Create the temptation of enough food so that not only the most determined hyenas lose control. (Tweet this)
#2. Let those win who have less friends
Not many people have the courage to ask their friends to share their link or even enter a promotion for their friends’ own good, where they have to give their personal contacts. (I do this for my friends but I am a contest-junkie by profession, so it doesn’t count.)
There are people who hate to ask friends to vote, or write about some silly sweepstakes on Facebook, but actually want to enter and win.
How can you give these kinds of subscribers an appealing chance?
Draw winners from amongst those with few bonus points, so it will motivate the friendless ones too. (Tweet this)
Like this: “Invite friends and get a higher chance to win! 3 winners will be drawn from amongst all subscribers, and another 2 from amongst those with the most bonus points.”
You can also let subscribers enter your promotion every day and earn bonus entries after every entry. The benefit for you is that the more they see you, the higher engagement you will have.
#3. Be transparent
There might be those suspicious people who scan every single detail of your contest, looking for the ‘catch’. (Tweet this)
I have written about these Sherlock Holmes like people in this post. If they find anything suspicious they will be the first to write on your Facebook page questioning the credibility of your promotion.
Here are some tips to convince them that you are credible and honest:
- Share how many people have entered the contest up until that point.
- Communicate times properly (e.g. the promotion’s starting date, ending date and when the winner will be announced etc.).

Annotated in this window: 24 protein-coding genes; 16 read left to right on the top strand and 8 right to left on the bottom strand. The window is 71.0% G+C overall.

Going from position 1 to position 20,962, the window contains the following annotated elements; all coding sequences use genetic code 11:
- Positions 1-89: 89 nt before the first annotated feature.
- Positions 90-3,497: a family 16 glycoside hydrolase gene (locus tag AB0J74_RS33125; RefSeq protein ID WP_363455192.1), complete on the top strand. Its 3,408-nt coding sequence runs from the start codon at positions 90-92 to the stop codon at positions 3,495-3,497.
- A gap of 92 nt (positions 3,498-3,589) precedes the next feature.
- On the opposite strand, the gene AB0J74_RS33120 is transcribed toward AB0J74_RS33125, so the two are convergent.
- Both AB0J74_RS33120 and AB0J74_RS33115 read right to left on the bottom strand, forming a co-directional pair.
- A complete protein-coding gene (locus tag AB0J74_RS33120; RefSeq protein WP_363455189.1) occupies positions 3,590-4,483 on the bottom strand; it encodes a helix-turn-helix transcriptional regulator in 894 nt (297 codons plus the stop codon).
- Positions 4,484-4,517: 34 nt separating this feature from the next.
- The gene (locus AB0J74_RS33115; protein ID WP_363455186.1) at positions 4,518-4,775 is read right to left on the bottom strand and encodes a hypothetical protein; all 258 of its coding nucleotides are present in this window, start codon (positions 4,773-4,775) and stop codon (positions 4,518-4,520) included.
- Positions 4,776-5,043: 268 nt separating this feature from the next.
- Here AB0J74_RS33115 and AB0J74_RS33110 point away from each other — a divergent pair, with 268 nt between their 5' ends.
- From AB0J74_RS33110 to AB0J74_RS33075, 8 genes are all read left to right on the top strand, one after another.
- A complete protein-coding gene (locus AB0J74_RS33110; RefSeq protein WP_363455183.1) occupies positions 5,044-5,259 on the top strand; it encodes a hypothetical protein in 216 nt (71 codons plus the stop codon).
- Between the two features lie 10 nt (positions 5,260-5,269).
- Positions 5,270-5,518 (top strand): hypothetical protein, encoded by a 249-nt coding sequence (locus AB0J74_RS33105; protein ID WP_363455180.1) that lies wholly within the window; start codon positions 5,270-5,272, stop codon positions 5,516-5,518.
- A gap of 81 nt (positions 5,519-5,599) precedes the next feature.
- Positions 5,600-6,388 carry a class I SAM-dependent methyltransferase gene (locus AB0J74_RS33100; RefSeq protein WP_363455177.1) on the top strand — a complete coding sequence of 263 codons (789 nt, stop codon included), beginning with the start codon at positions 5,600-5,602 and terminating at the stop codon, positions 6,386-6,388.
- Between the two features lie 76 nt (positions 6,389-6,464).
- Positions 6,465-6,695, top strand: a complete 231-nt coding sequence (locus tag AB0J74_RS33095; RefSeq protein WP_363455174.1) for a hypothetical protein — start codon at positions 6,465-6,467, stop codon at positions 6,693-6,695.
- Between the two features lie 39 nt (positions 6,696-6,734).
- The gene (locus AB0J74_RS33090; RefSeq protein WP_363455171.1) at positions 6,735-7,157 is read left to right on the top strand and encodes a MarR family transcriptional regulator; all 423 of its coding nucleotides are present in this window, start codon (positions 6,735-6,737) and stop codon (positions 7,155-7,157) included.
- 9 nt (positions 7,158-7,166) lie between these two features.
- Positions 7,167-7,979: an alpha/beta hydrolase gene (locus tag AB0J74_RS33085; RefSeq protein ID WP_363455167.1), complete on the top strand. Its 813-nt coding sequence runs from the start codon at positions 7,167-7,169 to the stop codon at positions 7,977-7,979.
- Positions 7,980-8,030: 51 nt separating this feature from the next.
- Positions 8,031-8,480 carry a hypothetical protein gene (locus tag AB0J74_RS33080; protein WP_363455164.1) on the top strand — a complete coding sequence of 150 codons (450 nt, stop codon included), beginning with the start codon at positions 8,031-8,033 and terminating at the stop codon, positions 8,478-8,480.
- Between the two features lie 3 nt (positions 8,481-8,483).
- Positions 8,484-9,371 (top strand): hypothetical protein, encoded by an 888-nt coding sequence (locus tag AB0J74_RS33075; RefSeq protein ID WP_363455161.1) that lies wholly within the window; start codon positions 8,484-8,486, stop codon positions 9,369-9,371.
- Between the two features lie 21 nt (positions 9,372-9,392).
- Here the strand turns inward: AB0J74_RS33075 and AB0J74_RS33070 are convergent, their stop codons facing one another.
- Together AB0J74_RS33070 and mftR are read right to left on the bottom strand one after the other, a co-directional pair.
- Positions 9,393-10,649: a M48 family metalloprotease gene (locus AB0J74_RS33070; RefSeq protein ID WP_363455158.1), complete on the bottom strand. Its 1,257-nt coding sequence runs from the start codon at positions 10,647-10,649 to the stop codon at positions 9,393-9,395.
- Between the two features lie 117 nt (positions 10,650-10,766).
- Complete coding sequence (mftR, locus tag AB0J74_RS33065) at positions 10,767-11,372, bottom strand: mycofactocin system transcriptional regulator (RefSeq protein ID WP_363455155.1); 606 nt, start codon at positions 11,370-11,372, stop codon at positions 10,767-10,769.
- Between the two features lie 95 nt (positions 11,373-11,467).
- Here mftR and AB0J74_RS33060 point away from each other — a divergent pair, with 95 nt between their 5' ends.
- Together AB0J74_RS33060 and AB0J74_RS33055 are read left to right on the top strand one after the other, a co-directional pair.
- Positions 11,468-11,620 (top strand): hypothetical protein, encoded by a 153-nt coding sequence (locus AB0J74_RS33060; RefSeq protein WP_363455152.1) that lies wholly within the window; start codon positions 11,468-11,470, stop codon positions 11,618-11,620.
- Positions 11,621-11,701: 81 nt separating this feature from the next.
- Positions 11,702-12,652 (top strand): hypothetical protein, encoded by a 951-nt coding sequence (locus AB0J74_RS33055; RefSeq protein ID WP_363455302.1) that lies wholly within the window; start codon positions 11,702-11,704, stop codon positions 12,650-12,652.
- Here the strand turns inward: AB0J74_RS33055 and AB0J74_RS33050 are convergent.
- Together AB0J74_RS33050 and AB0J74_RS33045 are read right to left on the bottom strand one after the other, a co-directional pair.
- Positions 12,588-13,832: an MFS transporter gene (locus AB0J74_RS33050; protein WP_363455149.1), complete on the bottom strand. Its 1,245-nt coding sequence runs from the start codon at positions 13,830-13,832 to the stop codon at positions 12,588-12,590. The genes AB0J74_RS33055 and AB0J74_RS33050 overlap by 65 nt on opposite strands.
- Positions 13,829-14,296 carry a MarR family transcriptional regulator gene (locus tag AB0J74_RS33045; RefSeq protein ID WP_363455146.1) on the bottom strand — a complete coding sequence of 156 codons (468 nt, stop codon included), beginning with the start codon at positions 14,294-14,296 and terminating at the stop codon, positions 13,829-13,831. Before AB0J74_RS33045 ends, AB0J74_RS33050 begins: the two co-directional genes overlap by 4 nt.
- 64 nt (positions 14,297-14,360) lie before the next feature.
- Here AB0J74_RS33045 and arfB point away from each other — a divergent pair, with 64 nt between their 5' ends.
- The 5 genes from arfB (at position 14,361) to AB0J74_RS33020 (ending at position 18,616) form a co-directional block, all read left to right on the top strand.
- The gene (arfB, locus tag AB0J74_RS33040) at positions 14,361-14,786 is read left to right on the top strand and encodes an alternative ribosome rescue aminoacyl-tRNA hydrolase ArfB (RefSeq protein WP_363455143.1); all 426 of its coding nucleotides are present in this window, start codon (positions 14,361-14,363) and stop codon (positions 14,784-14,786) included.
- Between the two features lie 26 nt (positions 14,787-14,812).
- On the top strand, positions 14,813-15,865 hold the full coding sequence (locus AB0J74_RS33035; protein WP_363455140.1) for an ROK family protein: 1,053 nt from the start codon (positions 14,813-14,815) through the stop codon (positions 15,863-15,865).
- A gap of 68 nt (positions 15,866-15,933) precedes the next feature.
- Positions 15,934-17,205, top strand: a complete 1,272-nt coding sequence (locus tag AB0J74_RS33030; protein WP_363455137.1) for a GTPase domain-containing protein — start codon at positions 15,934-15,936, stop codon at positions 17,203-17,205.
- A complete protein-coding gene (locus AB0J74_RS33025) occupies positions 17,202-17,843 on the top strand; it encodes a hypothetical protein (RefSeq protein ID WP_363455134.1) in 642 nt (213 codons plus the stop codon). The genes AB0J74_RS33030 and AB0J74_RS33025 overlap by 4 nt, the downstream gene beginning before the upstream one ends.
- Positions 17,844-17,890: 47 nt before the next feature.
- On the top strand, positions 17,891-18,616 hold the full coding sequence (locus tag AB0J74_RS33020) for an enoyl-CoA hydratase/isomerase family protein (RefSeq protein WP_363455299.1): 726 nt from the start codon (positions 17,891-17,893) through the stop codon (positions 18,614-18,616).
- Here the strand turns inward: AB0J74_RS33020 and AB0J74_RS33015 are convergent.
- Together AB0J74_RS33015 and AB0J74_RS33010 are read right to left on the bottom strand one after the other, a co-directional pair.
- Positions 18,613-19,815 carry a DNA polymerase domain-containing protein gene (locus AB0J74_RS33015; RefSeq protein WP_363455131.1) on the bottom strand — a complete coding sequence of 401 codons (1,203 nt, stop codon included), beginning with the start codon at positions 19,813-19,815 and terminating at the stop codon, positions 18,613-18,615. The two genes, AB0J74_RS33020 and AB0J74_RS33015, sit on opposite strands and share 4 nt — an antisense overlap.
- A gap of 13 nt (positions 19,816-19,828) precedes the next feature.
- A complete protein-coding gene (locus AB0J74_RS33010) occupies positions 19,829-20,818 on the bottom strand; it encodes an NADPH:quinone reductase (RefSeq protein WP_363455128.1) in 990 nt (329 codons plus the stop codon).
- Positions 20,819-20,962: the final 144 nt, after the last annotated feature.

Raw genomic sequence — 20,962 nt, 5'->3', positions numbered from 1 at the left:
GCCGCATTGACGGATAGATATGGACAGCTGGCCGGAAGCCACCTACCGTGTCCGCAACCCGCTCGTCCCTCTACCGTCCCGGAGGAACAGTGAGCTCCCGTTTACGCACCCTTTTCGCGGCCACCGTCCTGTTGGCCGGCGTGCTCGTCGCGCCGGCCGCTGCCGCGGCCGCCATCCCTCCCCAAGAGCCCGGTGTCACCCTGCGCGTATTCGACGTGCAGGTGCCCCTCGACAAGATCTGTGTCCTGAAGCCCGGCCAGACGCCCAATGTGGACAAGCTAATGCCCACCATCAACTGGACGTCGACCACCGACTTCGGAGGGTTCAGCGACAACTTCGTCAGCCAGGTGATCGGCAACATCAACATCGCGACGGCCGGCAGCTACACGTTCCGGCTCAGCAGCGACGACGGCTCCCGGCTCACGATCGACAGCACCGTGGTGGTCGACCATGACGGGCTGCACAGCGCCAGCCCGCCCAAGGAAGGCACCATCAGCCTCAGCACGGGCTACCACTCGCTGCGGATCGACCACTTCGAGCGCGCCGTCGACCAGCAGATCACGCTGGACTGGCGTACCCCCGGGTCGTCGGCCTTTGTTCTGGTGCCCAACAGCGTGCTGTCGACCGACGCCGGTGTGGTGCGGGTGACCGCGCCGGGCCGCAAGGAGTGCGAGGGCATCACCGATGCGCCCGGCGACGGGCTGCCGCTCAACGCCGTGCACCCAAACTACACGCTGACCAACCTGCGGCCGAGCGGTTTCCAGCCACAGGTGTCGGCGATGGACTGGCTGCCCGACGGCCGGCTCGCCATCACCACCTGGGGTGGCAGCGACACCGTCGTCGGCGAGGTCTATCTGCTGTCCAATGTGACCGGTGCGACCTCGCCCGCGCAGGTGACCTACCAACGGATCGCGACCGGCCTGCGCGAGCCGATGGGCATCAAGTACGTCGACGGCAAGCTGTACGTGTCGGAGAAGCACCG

- Write clear terms and conditions.
- Mention or honor somehow those who have shared your promotion many times, even if their friends didn’t sign up from their shared link. (Technical note: counting shares is not a technically easy function, and most of the contest app builder platforms won’t provide statistics about this. However, within Antavo’s platform, of which I am the co-founder, we have this function.
- Take a picture of the actual grand prize. Your personal picture is much better than the official product image from the vendor’s website, as then people will know that you actually have the grand prize.
This is it!
Hopefully these tips will help spark some ideas about how to deal with hyenas and Sherlock Holmes!
Every day problems! Just kidding.
Now seriously. What is your biggest challenge when trying to engage with different marketing personas? Have you met these suspicious people while running contests? How else you can increase the credibility of your promotion?
Check out these case studies about companies with successful contests.3 Slick Tips to Conquer the Suspicious, Skeptical, and Hesitant - Marketing Personas by Zsuzsa Kecsmar
Latest posts by Zsuzsa Kecsmar (see all)
- [INFOGRAPHIC] 12 Smooth Contest Ideas to Amuse Your Customers in 2015 - January 20, 2015
- 5 Little-known Brainy Tactics for Successful Contests & Sweepstakes - October 14, 2014
- Facebook Bans The Like-gate, Should You Be Frightened? – 8 Experts Weigh-in - August 18, 2014